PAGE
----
My post yesterday about Jewish Los Angeles mayors before Eric Garcetti touched off a flurry of exchanges among writers and scholars who study Southern California Jewry. Among the questions raised were whether Abel Stearns’ serving as alcalde (Spanish for mayor) of el Pueblo de Los Angeles in 1850 counts as being a mayor of a city and whether Bernard Cohn’s two-week service as acting mayor in late 1878 counts as having been elected mayor. Probably the most important, however, is whether Abel Stearns, whom I described as the first Jewish mayor of L.A., was in fact Jewish.
For the record, I was relying on a reference to Stearns’ Jewishness that I found in the records of the Historical Society of Southern California, here. Since the questions were raised I’ve done some digging and found reasons to doubt my first source, including files like this.
However, my friends and fellow journalists Tom Tugend and Rob Eshman (as well as L.A. Jewish Journal’s Jonah Lowenfeld whom I hope to count as a friend אי”ה) brought the matter to the attention of a serious student of early California Jewry who happens to be high-power attorney in the entertainment industry. He says the evidence is quite clear that Stearns was not Jewish, whatever the Historical Society says. This isn’t one of those who-is-a-Jew cases, like why do we include Ryan Braun or Gwyneth Paltrow, but simple mistaken identity. Not that it really matters. But if you guys are bringing in lawyers, I’m bowing out.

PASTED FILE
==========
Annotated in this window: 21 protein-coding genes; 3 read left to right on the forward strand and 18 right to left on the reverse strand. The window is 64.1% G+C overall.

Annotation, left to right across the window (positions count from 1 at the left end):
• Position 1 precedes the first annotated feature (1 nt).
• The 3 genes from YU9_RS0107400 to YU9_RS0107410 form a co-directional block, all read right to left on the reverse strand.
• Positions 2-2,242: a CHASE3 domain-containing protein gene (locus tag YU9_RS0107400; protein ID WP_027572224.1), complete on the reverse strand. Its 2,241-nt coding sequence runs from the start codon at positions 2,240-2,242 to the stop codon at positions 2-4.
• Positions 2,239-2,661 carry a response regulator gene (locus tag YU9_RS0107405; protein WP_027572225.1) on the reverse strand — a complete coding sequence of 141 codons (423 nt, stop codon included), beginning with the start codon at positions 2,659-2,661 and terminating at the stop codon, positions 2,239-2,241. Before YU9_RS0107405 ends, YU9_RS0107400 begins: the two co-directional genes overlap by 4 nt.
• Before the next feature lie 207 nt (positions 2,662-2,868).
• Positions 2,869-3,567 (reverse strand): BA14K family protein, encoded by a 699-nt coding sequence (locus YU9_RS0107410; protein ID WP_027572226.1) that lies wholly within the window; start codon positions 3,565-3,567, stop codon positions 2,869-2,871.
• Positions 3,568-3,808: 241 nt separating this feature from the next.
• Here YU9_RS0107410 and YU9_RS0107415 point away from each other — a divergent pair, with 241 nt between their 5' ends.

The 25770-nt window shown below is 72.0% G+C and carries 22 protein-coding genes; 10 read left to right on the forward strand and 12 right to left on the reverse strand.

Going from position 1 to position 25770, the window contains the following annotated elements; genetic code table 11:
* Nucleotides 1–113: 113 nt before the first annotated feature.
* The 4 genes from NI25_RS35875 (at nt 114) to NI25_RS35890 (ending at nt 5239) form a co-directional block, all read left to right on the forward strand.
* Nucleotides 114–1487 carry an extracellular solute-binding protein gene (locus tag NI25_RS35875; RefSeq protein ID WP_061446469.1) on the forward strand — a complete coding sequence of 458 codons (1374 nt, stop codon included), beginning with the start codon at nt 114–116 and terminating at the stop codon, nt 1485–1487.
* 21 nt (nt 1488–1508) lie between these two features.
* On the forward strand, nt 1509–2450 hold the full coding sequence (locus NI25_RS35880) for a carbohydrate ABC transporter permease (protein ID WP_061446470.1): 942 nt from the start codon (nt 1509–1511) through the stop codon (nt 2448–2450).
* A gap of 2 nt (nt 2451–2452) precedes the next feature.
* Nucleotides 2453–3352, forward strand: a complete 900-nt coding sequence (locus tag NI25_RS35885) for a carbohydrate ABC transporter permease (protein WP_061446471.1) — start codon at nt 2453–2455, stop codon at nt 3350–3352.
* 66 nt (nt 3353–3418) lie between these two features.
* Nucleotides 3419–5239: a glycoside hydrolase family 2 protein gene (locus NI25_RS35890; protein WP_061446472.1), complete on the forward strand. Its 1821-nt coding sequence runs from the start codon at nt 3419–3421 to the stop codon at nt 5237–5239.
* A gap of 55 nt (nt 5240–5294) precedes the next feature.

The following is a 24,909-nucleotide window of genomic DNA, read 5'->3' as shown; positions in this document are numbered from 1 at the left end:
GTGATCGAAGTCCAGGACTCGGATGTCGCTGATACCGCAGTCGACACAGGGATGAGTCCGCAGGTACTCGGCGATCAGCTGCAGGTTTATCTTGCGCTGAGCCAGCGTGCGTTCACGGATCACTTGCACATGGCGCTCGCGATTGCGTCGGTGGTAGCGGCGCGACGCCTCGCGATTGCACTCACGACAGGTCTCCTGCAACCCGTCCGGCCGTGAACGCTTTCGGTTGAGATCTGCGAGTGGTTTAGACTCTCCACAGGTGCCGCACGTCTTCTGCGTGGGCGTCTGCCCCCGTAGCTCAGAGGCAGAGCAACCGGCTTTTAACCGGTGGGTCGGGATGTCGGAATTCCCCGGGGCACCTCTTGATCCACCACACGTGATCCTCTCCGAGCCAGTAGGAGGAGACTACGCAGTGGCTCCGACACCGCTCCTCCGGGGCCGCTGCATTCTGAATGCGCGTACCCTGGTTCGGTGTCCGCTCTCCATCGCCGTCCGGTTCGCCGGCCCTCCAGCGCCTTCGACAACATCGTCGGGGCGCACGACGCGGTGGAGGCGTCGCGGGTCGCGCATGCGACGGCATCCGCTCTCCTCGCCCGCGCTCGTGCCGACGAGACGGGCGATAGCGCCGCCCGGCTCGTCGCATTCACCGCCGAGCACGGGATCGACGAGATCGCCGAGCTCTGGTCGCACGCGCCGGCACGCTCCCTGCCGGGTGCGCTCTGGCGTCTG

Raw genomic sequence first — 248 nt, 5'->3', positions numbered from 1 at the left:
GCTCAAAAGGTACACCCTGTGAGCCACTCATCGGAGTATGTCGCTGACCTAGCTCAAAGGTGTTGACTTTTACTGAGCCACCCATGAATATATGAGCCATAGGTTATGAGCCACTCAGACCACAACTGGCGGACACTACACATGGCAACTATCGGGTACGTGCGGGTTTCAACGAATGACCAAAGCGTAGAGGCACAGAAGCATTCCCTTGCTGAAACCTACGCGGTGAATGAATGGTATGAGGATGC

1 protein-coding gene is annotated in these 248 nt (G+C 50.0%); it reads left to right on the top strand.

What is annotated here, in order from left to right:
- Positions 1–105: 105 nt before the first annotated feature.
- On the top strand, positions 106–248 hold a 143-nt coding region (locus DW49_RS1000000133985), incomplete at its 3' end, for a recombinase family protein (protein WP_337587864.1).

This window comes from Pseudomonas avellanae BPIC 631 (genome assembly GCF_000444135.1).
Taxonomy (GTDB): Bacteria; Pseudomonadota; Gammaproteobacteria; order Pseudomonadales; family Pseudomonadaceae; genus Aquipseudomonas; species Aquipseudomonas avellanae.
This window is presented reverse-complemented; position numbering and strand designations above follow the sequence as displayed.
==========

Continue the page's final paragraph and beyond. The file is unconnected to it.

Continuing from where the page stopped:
Here’s what the attorney had to say (I have his full identity, but since he’s a private citizen participating in what he thought was a private conversation, I’ll leave it out):
Hi J.J., Tom, Jonah and Rob, Sorry for not being Abel to respond earlier. Without wading into the pueblo v. village v. shtetl debate, it’s irrelevant here because Stearns was not a Jew (notwithstanding the source cited below, which is simply wrong) (See: www.ulwaf.com/LA-1900s/02.01.html). While Stearns was definitely a leading Angeleno, I have never seen him identified as a Jew (or having Jewish heritage) in any other source. In fact, in a 1981 article on “A Study of Jewish Voters During Grant’s First Presidential Race, 1868” by the late Norton Stern (considered to be the dean of Western Jewish historians) published in the Jewish Historical Society of Southern California’sWestern States Jewish Historical Quarterly, Stearns was specifically identified among a list of “prominent, well known Gentiles.” The first Jew, Jacob Frankfort didn’t arrive until 1841; the first local Jewish political figure was Morris L. Goodman, a member of the first City Council formed when L.A. became an American city in 1850; and Bernard Cohn was the first Jewish Mayor pro tem, elected unanimously by his fellow City Council members (not by the citizens at large) to fill the vacancy when Mayor Frederick A. McDougall died November 16, 1878. Cohn served from November 21 until December 19, 1878. Since then, similar to Cohn, several other Jews have served as Mayor pro tem pursuant to the City Charter when the mayor has been sick, absent from the state, etc. by virtue of their being President or President pro tem of the City Council (e.g. Joel Wachs, Garcetti, Jan Perry). So for all these reasons Garcetti isn’t the third Jewish mayor; he is the first popularly elected Jewish mayor. Hope this helps. All the best, Steve
Jonathan Jeremy “J.J.” Goldberg is editor-at-large of the Forward, where he served as editor in chief for seven years (2000-2007).